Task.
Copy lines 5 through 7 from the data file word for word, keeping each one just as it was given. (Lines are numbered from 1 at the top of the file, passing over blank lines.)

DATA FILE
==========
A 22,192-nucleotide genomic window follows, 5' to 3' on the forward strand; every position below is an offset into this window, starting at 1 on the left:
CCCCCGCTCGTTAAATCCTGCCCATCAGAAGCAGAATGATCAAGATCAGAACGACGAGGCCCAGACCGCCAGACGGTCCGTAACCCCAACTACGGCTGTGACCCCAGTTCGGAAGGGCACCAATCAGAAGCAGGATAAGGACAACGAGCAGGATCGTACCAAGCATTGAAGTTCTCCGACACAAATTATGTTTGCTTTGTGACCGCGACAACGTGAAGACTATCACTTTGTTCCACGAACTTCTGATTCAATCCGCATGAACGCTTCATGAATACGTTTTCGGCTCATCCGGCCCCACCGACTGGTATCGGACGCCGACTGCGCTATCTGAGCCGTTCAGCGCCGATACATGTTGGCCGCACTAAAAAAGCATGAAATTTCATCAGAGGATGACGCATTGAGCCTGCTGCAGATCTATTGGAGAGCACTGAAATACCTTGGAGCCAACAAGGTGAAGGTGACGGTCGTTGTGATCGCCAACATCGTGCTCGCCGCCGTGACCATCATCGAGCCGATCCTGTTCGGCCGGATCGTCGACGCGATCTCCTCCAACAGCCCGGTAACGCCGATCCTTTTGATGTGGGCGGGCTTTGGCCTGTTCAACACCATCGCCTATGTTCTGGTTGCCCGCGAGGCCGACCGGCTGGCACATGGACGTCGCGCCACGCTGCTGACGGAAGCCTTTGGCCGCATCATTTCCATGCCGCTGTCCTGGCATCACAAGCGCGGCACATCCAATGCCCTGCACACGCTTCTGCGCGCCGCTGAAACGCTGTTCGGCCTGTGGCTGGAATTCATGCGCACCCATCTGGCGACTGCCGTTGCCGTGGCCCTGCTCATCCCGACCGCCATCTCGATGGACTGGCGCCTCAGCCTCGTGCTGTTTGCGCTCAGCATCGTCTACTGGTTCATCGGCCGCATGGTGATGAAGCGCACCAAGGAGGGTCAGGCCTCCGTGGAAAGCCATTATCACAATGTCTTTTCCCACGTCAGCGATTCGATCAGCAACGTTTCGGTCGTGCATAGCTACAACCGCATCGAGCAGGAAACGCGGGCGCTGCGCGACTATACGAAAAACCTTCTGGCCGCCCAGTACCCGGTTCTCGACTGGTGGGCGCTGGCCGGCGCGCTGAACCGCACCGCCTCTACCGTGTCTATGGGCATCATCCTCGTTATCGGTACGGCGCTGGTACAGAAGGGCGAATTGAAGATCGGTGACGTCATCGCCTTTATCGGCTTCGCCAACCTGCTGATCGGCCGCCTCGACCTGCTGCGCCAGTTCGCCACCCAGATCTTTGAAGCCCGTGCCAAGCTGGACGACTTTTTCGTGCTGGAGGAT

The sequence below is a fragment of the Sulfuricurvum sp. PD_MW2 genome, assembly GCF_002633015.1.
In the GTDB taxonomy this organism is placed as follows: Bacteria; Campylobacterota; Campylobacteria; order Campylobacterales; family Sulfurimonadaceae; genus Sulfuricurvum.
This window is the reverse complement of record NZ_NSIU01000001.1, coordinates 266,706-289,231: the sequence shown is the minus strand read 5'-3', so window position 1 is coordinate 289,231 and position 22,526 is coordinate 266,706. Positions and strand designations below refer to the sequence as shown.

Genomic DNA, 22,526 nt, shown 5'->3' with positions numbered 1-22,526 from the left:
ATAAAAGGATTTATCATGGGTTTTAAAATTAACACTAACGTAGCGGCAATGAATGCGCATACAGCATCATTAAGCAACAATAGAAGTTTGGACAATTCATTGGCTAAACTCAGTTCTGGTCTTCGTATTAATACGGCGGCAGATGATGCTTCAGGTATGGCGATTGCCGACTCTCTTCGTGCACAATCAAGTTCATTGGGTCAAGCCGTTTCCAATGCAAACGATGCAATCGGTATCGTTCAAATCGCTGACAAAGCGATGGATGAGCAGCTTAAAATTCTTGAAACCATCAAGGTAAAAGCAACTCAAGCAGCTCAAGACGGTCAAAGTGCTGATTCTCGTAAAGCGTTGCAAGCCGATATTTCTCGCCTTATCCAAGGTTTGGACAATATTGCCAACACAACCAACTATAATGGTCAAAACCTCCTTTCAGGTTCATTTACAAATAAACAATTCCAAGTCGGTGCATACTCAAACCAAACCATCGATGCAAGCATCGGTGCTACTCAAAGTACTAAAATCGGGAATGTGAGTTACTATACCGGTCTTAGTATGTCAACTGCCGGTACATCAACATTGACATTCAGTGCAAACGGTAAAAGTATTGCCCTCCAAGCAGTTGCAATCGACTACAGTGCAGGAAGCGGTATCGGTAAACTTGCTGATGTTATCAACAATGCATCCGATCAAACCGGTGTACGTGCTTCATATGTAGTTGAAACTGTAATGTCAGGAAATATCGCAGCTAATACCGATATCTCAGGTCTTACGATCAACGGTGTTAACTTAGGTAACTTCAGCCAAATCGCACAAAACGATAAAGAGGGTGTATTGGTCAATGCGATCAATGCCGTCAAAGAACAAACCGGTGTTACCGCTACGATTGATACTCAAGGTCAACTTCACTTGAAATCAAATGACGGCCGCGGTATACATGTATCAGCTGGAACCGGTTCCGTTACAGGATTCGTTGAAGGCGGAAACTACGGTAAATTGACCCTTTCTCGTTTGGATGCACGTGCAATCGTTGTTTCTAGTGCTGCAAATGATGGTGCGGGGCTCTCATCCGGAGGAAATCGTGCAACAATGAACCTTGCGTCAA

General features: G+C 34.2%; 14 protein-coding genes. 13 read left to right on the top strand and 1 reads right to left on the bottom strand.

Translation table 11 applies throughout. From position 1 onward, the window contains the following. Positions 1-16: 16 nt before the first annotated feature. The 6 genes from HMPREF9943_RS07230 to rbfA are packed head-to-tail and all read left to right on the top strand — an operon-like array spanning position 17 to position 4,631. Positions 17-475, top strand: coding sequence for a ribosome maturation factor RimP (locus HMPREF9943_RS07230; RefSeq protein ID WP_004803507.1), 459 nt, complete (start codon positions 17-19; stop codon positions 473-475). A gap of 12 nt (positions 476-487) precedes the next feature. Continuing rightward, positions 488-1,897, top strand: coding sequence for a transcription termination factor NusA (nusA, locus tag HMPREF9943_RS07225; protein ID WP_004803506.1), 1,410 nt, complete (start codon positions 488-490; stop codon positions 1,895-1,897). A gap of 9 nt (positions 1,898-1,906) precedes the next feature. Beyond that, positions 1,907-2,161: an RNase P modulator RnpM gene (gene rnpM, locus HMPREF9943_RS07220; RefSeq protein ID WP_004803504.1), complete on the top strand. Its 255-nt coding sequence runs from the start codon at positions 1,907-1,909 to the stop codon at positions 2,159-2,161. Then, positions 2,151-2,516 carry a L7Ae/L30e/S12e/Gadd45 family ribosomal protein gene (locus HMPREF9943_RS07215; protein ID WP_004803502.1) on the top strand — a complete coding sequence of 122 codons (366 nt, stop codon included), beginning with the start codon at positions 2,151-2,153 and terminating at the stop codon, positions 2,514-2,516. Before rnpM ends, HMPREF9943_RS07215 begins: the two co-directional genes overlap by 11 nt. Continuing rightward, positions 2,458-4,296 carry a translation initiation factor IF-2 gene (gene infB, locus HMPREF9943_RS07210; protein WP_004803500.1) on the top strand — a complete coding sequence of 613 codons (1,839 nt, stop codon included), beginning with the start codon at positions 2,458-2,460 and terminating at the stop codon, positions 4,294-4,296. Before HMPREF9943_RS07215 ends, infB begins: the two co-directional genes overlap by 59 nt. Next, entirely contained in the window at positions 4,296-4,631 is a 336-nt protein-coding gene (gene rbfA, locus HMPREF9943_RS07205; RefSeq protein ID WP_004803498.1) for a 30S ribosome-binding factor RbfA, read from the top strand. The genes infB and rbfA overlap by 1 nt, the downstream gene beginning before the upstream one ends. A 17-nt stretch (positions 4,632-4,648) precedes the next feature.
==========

This window is the reverse complement of record NZ_NSIU01000001.1, coordinates 266,706-289,231: the sequence shown is the minus strand read 5'-3', so window position 1 is coordinate 289,231 and position 22,526 is coordinate 266,706. Positions and strand designations below refer to the sequence as shown.

Genomic DNA, 22,526 nt, shown 5'->3' with positions numbered 1-22,526 from the left:
ATAAAAGGATTTATCATGGGTTTTAAAATTAACACTAACGTAGCGGCAATGAATGCGCATACAGCATCATTAAGCAACAATAGAAGTTTGGACAATTCATTGGCTAAACTCAGTTCTGGTCTTCGTATTAATACGGCGGCAGATGATGCTTCAGGTATGGCGATTGCCGACTCTCTTCGTGCACAATCAAGTTCATTGGGTCAAGCCGTTTCCAATGCAAACGATGCAATCGGTATCGTTCAAATCGCTGACAAAGCGATGGATGAGCAGCTTAAAATTCTTGAAACCATCAAGGTAAAAGCAACTCAAGCAGCTCAAGACGGTCAAAGTGCTGATTCTCGTAAAGCGTTGCAAGCCGATATTTCTCGCCTTATCCAAGGTTTGGACAATATTGCCAACACAACCAACTATAATGGTCAAAACCTCCTTTCAGGTTCATTTACAAATAAACAATTCCAAGTCGGTGCATACTCAAACCAAACCATCGATGCAAGCATCGGTGCTACTCAAAGTACTAAAATCGGGAATGTGAGTTACTATACCGGTCTTAGTATGTCAACTGCCGGTACATCAACATTGACATTCAGTGCAAACGGTAAAAGTATTGCCCTCCAAGCAGTTGCAATCGACTACAGTGCAGGAAGCGGTATCGGTAAACTTGCTGATGTTATCAACAATGCATCCGATCAAACCGGTGTACGTGCTTCATATGTAGTTGAAACTGTAATGTCAGGAAATATCGCAGCTAATACCGATATCTCAGGTCTTACGATCAACGGTGTTAACTTAGGTAACTTCAGCCAAATCGCACAAAACGATAAAGAGGGTGTATTGGTCAATGCGATCAATGCCGTCAAAGAACAAACCGGTGTTACCGCTACGATTGATACTCAAGGTCAACTTCACTTGAAATCAAATGACGGCCGCGGTATACATGTATCAGCTGGAACCGGTTCCGTTACAGGATTCGTTGAAGGCGGAAACTACGGTAAATTGACCCTTTCTCGTTTGGATGCACGTGCAATCGTTGTTTCTAGTGCTGCAAATGATGGTGCGGGGCTCTCATCCGGAGGAAATCGTGCAACAATGAACCTTGCGTCAA